Learn how to grow your own strawberries and pick them at the peak of ripeness and flavor right out of the garden. Grocery store strawberries can’t compare in taste and sweetness – the sugar in strawberries begins turning to starch after picking. Find a sunny spot in your garden and learn how to grow your own strawberries. Check out the end of the post for extra tips on how to grow strawberries in Arizona.
Here are 10 tips for how to grow strawberries
1. Choose the appropriate type of strawberry for your climate and preference
- June – Sets one large crop of fruit in June (typically). June types set flowers when day length is less than 10 hours a day. You typically get a large amount of fruit at once. Varieties to try: Chandler, Camerosa, Sequoia, Tioga
- Everbearing – Sets fruit twice; one harvest early in the season with a smaller harvest in the fall. Less heat tolerant than June bearing. Everbearing strawberries begin flower production when the day length is greater than twelve hours. Varieties to try: Quinault, White Carolina Pineberry
- Day-neutral (a type of Everbearing) – Not affected by day length; bears full-size fruit all season. Remove runners and pick fruit regularly to encourage production. Varieties to try: Tribute, Tristar
3. Prepare the soil before planting strawberries
Strawberries need rich, well-draining soil and full sun. Work soil to a depth of at least 12 inches and remove all weeds. Amend soil with organic matter and compost.
4. Plant strawberries correctly
Purchase certified disease-free crowns from nurseries to avoid diseases common to strawberries.
- Trim roots to about 4 inches long, and soak in compost tea.
- Just before planting, dust roots with kelp meal and bone meal.
- Plant strawberry plants 12 inches apart.
- Dig a 6 inch hole with a cone of soil in the middle.
- Drape roots over cone, filling in hole with soil.
- DO NOT BURY CROWN. Crown should remain above the soil.
- Water in crowns with compost tea.
5. Mulch strawberries well
Mulch strawberries with a 4-6” layer of organic mulch (straw, newspaper, leaves, etc.). Reasons to mulch strawberries:
- Preserves moisture and prevents strawberries from drying out.
- Keeps leaves and stems off the ground.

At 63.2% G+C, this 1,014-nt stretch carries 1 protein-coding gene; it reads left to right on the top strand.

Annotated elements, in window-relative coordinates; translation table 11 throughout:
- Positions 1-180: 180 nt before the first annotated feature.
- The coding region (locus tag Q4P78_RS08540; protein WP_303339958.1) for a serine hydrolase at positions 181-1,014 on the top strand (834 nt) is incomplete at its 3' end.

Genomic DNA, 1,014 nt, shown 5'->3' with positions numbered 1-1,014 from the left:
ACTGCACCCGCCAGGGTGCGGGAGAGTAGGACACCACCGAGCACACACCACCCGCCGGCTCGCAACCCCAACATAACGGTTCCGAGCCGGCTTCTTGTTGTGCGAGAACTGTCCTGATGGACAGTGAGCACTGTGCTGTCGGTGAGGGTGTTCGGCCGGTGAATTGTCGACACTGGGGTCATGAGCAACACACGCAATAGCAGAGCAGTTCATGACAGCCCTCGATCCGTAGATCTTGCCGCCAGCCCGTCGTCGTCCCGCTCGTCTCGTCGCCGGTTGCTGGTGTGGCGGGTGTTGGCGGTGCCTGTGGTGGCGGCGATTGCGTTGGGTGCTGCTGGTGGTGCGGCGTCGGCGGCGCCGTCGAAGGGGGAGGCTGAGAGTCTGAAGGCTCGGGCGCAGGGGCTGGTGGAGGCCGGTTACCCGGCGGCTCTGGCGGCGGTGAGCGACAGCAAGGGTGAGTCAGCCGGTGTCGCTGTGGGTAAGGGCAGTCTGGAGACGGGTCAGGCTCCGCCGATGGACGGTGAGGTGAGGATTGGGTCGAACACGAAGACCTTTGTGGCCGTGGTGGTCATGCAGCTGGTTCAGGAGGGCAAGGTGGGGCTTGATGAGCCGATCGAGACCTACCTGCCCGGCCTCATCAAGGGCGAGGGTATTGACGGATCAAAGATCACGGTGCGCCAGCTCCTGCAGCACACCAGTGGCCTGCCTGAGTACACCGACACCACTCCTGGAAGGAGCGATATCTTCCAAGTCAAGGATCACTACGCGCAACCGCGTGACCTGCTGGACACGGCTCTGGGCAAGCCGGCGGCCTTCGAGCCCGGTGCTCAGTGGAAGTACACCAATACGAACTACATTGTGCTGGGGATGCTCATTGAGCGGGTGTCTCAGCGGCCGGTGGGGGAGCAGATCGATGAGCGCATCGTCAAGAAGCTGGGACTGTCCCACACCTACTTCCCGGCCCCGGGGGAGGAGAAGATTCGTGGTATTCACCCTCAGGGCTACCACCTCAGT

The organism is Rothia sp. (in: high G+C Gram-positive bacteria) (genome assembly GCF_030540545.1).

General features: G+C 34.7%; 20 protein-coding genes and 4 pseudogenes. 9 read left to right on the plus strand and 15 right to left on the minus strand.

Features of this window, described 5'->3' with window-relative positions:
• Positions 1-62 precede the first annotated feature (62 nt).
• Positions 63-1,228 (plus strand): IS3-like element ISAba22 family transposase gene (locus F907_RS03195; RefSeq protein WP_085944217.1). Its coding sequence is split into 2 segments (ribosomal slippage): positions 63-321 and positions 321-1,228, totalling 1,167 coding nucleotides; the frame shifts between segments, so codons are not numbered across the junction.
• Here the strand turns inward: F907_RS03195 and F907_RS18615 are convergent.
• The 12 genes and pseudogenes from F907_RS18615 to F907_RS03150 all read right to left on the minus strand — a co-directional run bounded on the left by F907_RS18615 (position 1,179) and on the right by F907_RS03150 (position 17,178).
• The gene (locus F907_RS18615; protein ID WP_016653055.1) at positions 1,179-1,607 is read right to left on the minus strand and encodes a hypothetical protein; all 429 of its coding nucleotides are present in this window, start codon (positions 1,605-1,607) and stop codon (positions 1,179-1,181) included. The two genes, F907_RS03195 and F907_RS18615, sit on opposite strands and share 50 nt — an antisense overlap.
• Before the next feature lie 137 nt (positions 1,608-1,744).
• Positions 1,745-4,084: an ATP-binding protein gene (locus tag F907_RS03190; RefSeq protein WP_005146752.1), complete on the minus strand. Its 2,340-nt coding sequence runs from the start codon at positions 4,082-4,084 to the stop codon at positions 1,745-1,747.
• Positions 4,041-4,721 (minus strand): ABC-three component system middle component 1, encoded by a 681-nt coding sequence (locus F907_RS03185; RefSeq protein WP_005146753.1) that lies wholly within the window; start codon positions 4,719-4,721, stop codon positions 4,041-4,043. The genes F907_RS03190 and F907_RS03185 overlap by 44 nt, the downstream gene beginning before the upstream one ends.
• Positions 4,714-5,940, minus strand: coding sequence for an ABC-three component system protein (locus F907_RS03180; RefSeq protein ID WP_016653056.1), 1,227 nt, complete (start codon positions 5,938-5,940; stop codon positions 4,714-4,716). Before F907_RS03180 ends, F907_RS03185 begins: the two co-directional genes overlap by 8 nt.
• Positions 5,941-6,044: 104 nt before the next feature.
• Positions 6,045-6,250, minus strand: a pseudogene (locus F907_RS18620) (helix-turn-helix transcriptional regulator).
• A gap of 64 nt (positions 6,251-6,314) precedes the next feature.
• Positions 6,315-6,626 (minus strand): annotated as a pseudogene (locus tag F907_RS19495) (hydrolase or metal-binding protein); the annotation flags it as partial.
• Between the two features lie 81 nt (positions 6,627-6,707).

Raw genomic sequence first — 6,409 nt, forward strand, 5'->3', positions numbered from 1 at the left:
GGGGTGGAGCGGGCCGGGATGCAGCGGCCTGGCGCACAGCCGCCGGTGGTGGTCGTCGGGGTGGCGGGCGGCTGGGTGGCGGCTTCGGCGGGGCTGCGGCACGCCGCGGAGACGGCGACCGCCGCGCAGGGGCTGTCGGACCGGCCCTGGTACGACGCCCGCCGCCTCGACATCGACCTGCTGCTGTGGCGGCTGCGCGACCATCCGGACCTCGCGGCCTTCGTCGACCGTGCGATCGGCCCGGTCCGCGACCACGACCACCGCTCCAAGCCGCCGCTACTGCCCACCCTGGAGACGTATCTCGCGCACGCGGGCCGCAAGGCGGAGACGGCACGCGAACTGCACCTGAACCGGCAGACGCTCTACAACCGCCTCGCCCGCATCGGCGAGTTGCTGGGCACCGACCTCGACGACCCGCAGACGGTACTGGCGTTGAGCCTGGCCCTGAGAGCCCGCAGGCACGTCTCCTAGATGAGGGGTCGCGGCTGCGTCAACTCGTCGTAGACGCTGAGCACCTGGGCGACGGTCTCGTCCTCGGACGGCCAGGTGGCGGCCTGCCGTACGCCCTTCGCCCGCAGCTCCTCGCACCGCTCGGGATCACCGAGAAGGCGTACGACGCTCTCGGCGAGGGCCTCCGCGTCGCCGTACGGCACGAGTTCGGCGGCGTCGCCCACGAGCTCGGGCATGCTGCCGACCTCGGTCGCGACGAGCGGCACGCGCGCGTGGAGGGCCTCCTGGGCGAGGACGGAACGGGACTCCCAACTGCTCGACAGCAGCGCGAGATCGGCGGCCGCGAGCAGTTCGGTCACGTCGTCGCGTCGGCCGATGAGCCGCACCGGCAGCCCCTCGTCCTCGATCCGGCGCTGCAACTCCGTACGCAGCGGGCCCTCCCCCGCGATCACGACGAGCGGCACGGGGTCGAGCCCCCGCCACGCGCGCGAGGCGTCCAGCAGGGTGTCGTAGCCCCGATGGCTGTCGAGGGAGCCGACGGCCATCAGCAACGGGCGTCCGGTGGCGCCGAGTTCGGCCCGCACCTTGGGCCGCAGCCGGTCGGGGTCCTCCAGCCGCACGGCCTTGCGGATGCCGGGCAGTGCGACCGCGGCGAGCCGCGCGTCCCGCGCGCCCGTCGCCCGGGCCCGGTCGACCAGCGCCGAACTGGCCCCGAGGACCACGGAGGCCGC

- Regulates soil temperatures.
- Keeps weeds down.
- Provides a barrier for soil-borne pests.
6. Water strawberries correctly
Water strawberries to a depth of 12 inches. Let top of soil dry out a bit between waterings. Strawberries grown in poorly-draining soil are more prone to pests and diseases. Keep soil moist while fruiting.
7. Fertilize strawberries at the right times
- Spray plants with compost tea and kelp mixture when flower buds appear. Spray weekly until flowers open.
- When buds show white, spray the plants with compost tea.
8. Maintain strawberry plants properly
- To encourage root production, remove flowers for 3 months after planting.
- Remove runners from plants immediately to keep energy in plant. If desired, pot up runners with potting soil and keep well-watered while they develop roots.
- After 3-4 years, harvests may diminish. At this time, it’s best to remove old strawberry plants and begin again with new crowns from the nursery in a different location (avoid locations where strawberries, raspberries, tomatoes or potatoes grew previously).
9. Prevent and manage common strawberry pests
We aren’t the only ones who enjoy fresh strawberries in the garden. Here are a few common pests, and tips for managing them:
- Birds – Add row covers and netting. Pick fruit immediately when ripe.
- Pill-bugs – Grow strawberries in containers. Straw mulch keeps fruit off of dirt and away from bugs. This garden hack also helps manage pill-bugs.
- Slugs – Remove slugs by hand at night, and set beer or yeast traps.
For more tips on preventing pests organically, read this post.
10. Harvest strawberries correctly
Harvest when the strawberries are ripe. Strawberries do not ripen further once picked. Cut strawberries off the plant, leaving a small stem attached. Lay picked berries in a shallow pan to prevent bruising. Pick rotting berries off plant and discard. Leave caps of berries attached until just before eating. Use harvested strawberries as soon as possible.
How to grow strawberries in Arizona
It is difficult but not impossible to grow strawberries in Arizona. If you decide to grow strawberries in the low desert of Arizona, here are a few additional tips to keep in mind:
- You may need to plant new plants each year. Arizona summers are very hard on strawberry plants and they often die.
- Strawberries in Arizona need afternoon shade.
- Water strawberries every day in the summer.
- Mulch strawberries well.
- Strawberries are salt-sensitive, which can make them difficult to grow in Arizona’s salty soil. Regular deep watering can help wash salts from the soil.
- Plant strawberries in the low desert of Arizona from mid September through January. Planting strawberries by November 15th allows plants to become more established by spring.
- Varieties to try in the low desert of Arizona: Camerosa, Chandler, Sequoia, Tioga.